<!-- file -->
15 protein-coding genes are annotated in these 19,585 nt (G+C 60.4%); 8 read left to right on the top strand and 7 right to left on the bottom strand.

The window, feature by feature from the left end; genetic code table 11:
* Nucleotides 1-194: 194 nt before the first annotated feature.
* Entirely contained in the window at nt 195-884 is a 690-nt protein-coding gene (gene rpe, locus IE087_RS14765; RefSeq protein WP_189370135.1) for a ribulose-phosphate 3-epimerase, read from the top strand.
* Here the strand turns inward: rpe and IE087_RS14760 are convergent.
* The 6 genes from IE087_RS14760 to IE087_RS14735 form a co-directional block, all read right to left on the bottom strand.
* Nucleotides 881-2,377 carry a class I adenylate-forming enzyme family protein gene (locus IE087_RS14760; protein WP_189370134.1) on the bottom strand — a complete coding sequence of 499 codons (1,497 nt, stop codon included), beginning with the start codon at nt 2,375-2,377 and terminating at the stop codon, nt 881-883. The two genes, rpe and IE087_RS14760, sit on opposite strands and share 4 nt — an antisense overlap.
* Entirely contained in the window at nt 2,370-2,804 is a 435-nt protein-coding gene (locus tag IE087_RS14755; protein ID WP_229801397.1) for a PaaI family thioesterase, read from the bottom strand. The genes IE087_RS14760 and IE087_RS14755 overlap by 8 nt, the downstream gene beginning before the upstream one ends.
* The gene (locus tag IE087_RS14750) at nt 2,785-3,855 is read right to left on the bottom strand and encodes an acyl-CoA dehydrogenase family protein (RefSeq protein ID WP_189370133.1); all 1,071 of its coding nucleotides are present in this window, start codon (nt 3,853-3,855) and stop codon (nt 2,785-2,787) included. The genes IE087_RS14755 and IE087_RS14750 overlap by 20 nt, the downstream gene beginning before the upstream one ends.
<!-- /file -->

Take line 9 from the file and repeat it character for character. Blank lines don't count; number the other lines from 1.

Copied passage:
* The gene (locus tag IE087_RS14750) at nt 2,785-3,855 is read right to left on the bottom strand and encodes an acyl-CoA dehydrogenase family protein (RefSeq protein ID WP_189370133.1); all 1,071 of its coding nucleotides are present in this window, start codon (nt 3,853-3,855) and stop codon (nt 2,785-2,787) included. The genes IE087_RS14755 and IE087_RS14750 overlap by 20 nt, the downstream gene beginning before the upstream one ends.